About the Project
More than 80% of the UK population are urban and detached from primary food production. The UK commercial horticultural sector grows <20% of fruit and just over 50% of vegetables consumed domestically. We are reliant on fruit and vegetables (F&V) imports from an environmentally costly and complex global food system, however, recent work at the University of Sheffield (Edmondson et al.) has demonstrated that urban horticulture (UH) could sustainably increase UK F&V production. For example, there is potentially enough land to grow F&V to feed 122% of Sheffield’s population on their 5-a-day diet.
We are starting to understand the production potential and environmental costs and benefits of UH expansion but we do not yet know the additional co-benefits of UH to people. This project will address the co-benefits of UH needed to fully support UH expansion, and the use of UH activities as part of social prescribing for decision-makers such as local authorities. Using a mixed-methods, interdisciplinary approach spanning environmental science, public health and nutrition, this PhD will develop an understanding of the benefits of UH to food security, health, wellbeing and sustainability. With Sheffield as a focal city, the research will utilise the existing cohort of allotment growers from Dr Jill Edmondson’s EPSRC project “MYHarvest” (https://myharvest.org.uk/) and work with local partners involved in allotment and home-based food growing.
This PhD will address the overarching research question of “Do families/individuals that grow food live more sustainable and healthier lifestyles?” Three key areas will be explored. 1) The impact of engaging with UH on diet: varied aspects related to diet will be explored, including food security, “healthfulness” of habitual diets, types and amounts of food grown, purchased and consumed by UH growers. 2) Potential impact of UH engagement on physical and mental health: using objective measures of physical activity this work will quantify the duration and intensity of physical activity of allotment holders. Mental health and general well-being will be explored. 3) The impact of UH on sustainability practices: do growers contribute less waste into the urban system - urban symbiosis (the potential to use resources otherwise wasted in the urban system, such as rainwater or organic waste)?
The supervisors combine expertise in urban agriculture and ecosystem services (Dr Jill Edmondson – Animal and Plant Science) and, nutrition and public health (Dr Sam Caton, Public Health, School of Health and Related Research). Due to the multidisciplinary nature of this project candidates from a wide variety of disciplines will be considered such as (but not limited to); ecology, conservation, nutrition, public health or any other related social/ behavioural sciences. The student will have the opportunity to gain training in a range of techniques and approaches which will be applicable to a wide range of academic and non-academic career paths. This an EPSRC funded studentship. Students from diverse backgrounds are encouraged to apply.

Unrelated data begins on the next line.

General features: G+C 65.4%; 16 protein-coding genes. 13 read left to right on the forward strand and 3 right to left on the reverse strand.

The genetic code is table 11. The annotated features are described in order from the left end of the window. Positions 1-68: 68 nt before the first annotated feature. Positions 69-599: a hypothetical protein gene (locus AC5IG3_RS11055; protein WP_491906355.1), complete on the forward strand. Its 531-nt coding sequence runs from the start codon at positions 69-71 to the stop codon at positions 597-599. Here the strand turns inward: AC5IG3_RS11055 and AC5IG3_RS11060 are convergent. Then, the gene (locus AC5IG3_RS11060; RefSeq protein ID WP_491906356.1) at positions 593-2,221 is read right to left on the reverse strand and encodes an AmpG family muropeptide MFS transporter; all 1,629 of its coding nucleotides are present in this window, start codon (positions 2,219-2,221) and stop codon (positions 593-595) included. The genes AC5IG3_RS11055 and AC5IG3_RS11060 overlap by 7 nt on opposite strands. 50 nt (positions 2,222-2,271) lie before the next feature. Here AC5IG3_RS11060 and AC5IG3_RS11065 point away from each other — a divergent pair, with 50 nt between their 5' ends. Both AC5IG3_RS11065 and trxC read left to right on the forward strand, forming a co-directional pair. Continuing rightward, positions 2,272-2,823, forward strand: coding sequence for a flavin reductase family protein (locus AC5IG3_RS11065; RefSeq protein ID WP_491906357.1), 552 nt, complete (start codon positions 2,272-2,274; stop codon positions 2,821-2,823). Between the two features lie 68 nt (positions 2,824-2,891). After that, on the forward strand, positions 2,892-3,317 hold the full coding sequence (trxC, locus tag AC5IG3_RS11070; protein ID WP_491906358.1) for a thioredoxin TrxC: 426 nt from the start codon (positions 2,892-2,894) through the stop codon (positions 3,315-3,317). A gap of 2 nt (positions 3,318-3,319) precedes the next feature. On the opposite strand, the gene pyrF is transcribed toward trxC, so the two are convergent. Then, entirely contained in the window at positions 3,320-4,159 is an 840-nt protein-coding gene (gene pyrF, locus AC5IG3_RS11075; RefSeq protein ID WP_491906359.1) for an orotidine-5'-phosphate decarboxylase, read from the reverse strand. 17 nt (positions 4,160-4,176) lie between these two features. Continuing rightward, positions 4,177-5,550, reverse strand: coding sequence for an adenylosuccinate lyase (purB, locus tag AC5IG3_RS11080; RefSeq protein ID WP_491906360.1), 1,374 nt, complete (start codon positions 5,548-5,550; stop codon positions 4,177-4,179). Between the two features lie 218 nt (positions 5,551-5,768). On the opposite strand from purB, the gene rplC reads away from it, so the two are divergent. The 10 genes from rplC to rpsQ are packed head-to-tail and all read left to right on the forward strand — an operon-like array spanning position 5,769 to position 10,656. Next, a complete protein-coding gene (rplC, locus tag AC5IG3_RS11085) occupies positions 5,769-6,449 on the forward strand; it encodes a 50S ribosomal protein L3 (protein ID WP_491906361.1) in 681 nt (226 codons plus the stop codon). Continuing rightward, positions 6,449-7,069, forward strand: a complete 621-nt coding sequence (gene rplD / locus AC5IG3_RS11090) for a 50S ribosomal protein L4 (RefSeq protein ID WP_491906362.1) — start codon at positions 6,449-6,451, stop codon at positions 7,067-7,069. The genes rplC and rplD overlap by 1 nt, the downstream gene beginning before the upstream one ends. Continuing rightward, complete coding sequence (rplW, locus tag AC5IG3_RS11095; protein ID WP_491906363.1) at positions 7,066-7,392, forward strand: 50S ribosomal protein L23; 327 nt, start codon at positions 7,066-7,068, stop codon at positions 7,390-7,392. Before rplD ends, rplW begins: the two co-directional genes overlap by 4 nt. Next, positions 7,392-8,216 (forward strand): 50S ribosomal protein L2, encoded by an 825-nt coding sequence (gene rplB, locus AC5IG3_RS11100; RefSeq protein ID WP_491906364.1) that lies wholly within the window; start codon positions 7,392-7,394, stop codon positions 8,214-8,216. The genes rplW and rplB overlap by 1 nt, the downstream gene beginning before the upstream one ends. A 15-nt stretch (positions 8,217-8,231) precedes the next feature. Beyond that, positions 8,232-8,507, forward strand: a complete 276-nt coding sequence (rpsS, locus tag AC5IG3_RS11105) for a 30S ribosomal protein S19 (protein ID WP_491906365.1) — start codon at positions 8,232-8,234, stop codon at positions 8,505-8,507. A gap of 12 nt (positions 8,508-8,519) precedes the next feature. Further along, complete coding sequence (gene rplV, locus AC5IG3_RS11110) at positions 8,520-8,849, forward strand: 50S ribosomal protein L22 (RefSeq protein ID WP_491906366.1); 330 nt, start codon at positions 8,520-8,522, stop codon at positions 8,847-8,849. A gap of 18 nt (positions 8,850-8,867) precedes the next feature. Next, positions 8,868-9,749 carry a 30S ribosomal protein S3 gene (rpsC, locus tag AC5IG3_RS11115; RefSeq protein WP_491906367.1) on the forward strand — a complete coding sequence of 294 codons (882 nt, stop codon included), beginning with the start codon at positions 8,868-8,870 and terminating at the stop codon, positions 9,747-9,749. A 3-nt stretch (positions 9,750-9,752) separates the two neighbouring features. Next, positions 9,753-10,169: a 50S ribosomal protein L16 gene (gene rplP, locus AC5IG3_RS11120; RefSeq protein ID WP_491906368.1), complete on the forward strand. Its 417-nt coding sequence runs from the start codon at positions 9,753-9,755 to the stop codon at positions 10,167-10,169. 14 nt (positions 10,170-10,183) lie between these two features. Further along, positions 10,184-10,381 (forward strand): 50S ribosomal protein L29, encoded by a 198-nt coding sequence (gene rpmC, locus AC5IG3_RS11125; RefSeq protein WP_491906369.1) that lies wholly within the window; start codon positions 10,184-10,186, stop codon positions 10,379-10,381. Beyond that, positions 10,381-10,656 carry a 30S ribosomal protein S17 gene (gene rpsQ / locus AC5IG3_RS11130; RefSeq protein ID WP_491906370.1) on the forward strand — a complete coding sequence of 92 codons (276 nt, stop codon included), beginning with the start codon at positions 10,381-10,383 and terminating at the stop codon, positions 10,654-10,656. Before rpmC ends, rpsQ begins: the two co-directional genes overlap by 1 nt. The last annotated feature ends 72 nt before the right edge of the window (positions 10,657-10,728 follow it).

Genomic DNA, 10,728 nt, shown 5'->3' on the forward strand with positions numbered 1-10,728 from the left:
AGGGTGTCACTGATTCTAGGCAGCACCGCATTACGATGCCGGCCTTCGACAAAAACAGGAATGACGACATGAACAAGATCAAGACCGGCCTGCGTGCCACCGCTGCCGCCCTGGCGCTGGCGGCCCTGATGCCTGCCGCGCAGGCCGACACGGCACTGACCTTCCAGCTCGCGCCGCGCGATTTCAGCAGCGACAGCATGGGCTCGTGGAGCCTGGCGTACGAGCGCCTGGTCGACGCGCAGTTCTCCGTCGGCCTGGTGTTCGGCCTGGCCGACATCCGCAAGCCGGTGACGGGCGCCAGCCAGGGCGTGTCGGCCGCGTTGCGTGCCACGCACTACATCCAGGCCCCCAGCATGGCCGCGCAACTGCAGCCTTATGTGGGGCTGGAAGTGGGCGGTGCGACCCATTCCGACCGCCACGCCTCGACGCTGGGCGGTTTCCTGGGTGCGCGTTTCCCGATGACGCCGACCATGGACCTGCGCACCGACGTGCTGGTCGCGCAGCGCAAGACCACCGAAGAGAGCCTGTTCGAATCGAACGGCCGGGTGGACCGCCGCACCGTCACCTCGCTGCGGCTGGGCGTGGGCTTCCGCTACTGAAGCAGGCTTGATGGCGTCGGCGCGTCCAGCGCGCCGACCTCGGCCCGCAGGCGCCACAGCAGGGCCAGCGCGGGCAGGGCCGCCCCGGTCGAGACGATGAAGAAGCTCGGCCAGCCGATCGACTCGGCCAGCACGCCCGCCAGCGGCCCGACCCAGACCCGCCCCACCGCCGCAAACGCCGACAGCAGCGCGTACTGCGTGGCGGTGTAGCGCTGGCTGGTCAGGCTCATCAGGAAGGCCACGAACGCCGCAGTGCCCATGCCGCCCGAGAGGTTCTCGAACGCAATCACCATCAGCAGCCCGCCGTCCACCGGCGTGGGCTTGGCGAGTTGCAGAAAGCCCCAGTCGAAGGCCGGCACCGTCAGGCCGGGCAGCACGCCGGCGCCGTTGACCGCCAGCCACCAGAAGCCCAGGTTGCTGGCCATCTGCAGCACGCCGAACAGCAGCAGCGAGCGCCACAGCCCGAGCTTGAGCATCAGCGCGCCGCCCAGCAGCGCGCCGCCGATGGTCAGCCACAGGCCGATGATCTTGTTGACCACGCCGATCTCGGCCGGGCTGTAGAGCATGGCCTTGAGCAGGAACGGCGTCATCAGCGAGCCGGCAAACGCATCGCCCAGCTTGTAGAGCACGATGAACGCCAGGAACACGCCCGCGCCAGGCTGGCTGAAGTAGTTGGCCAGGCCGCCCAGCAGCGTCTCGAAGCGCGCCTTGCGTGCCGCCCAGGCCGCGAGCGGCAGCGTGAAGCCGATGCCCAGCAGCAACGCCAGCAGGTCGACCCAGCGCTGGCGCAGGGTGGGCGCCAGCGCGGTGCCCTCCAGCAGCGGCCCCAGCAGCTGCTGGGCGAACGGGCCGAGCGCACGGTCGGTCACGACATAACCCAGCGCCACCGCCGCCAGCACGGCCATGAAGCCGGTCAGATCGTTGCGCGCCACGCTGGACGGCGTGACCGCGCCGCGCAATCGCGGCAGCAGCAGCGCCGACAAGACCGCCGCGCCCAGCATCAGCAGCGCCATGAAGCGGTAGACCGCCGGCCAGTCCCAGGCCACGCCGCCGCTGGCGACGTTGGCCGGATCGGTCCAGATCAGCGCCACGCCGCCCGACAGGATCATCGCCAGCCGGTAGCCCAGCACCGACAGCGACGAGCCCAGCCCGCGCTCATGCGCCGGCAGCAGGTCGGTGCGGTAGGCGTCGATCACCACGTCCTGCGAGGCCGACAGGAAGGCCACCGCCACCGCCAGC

This award is made in conjunction with the Institute for Sustainable Food, one of the University of Sheffield’s four flagship research institutes: https://www.sheffield.ac.uk/sustainable-food/. The Institute conducts basic, translational and transformative research, taking the latest scientific knowledge and applying it in real-world settings, to ensure that the production and consumption of the world’s food is sustainable and resilient.
Science Graduate School
As a PhD student in one of the science departments at the University of Sheffield, you’ll be part of the Science Graduate School. You’ll get access to training opportunities designed to support your career development by helping you gain professional skills that are essential in all areas of science. You’ll be able to learn how to recognise good research and research behaviour, improve your communication abilities and experience the breadth of technologies that are used in academia, industry and many related careers. Visit http://www.sheffield.ac.uk/sgs to learn more.
The applicant should have, or expect to gain at least an upper second class degree, or equivalent overseas qualification, in a relevant subject.
Please contact Dr Jill Edmondson ([Email Address Removed]) with any enquiries.
UKRI provide the following funding for 3.5 years:
• Research Council Stipend - at least £15,285 (UKRI rate for 2020/21)
• Tuition Fees at the UK fee rate (2020/21 rate £4,406)
• Research support and training grant (RTSG)
Please note that international and EU fee rate candidates would need to cover the remaining amount of tuition fees by securing additional funding. International and EU tuition fees for 2021 entry £24,950.
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